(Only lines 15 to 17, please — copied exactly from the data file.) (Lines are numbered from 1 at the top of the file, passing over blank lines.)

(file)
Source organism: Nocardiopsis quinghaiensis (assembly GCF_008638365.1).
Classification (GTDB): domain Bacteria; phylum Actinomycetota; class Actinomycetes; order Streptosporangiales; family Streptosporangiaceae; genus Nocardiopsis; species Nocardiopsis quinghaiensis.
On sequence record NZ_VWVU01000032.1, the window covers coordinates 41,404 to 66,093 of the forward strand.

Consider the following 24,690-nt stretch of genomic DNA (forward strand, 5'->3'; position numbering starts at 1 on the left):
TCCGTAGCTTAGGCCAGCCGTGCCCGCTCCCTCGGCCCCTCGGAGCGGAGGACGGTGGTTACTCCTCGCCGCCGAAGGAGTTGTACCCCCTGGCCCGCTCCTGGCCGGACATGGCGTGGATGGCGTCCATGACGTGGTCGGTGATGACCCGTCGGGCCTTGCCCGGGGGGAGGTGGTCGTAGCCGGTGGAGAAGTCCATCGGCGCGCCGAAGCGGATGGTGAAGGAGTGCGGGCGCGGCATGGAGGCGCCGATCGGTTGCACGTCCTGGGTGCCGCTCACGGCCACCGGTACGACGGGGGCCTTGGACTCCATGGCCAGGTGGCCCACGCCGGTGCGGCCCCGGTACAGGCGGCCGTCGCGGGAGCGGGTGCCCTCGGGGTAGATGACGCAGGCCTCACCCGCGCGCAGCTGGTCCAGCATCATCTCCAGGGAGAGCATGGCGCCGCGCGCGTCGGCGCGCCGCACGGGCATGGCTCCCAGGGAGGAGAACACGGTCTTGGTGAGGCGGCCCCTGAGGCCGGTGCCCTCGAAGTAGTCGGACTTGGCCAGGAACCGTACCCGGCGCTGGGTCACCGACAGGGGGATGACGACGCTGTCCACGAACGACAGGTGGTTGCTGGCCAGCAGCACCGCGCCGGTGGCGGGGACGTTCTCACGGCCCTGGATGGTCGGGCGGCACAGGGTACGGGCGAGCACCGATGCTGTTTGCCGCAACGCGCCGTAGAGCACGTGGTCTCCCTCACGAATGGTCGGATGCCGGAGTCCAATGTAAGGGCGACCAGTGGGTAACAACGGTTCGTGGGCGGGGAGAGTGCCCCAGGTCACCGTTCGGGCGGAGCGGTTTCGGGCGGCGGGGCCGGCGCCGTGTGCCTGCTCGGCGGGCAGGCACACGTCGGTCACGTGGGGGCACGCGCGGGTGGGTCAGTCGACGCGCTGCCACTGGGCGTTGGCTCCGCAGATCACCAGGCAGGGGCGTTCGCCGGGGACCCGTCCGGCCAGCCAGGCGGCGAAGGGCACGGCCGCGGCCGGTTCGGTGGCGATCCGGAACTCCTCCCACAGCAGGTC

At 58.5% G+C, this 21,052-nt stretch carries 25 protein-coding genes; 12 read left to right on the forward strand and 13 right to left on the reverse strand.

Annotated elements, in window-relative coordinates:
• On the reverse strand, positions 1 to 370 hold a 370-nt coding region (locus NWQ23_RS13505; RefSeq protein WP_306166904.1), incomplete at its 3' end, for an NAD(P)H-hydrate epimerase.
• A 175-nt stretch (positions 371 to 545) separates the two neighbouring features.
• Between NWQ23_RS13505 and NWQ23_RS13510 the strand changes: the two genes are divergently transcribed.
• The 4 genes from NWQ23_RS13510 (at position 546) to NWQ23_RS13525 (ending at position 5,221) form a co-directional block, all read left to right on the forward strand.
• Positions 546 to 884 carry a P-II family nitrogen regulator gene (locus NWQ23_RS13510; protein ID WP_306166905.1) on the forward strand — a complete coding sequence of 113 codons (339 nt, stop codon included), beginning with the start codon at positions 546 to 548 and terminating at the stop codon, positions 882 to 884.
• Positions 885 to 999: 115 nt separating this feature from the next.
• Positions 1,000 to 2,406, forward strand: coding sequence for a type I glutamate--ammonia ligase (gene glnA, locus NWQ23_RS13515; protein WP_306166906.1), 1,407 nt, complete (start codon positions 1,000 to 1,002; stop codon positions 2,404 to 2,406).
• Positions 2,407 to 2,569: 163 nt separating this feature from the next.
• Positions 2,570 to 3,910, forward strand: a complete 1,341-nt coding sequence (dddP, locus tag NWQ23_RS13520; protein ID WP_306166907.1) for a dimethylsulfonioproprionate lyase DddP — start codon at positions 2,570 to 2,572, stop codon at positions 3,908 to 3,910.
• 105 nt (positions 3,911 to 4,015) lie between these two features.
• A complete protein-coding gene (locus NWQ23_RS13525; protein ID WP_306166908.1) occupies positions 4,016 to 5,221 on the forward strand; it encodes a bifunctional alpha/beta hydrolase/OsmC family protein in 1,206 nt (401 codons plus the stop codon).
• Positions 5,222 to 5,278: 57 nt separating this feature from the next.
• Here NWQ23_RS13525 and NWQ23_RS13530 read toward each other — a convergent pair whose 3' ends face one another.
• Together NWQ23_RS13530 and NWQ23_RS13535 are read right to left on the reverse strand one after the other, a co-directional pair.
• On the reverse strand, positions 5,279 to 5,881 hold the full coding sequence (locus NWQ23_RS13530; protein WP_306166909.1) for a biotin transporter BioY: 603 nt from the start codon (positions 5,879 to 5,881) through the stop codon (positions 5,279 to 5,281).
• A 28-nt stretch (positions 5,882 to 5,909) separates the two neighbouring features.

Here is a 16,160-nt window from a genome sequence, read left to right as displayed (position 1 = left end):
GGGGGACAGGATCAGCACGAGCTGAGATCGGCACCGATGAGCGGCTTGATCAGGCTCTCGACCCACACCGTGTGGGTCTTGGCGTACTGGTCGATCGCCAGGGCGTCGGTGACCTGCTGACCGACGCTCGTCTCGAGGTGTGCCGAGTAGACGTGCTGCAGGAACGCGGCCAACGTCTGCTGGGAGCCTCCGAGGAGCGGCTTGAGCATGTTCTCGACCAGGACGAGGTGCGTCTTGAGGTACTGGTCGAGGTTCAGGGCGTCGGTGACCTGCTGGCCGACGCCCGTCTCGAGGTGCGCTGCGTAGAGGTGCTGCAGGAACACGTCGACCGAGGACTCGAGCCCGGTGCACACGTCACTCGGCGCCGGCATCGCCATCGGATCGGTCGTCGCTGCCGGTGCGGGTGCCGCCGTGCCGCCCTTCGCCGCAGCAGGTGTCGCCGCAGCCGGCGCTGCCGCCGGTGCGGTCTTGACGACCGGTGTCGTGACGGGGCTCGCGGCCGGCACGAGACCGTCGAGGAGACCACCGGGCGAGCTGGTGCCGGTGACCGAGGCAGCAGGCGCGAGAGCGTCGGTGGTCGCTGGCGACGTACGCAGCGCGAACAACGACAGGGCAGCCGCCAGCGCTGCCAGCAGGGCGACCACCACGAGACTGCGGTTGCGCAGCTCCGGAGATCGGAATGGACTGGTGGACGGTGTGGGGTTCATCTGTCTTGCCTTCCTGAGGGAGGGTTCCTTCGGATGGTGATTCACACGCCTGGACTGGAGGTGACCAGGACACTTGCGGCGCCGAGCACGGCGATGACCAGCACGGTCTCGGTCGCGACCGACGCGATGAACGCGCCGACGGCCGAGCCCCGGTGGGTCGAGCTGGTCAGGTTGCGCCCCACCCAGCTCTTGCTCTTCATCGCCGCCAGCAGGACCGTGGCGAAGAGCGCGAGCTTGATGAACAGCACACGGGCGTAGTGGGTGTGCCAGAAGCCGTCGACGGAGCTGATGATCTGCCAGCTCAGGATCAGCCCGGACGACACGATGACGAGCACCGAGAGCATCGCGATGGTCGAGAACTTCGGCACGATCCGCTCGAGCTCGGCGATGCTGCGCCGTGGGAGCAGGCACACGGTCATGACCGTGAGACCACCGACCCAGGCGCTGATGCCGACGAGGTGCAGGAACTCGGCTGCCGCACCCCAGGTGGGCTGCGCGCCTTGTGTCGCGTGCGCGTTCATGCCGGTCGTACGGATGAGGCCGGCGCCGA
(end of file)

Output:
• Positions 2,407 to 2,569: 163 nt separating this feature from the next.
• Positions 2,570 to 3,910, forward strand: a complete 1,341-nt coding sequence (dddP, locus tag NWQ23_RS13520; protein ID WP_306166907.1) for a dimethylsulfonioproprionate lyase DddP — start codon at positions 2,570 to 2,572, stop codon at positions 3,908 to 3,910.
• 105 nt (positions 3,911 to 4,015) lie between these two features.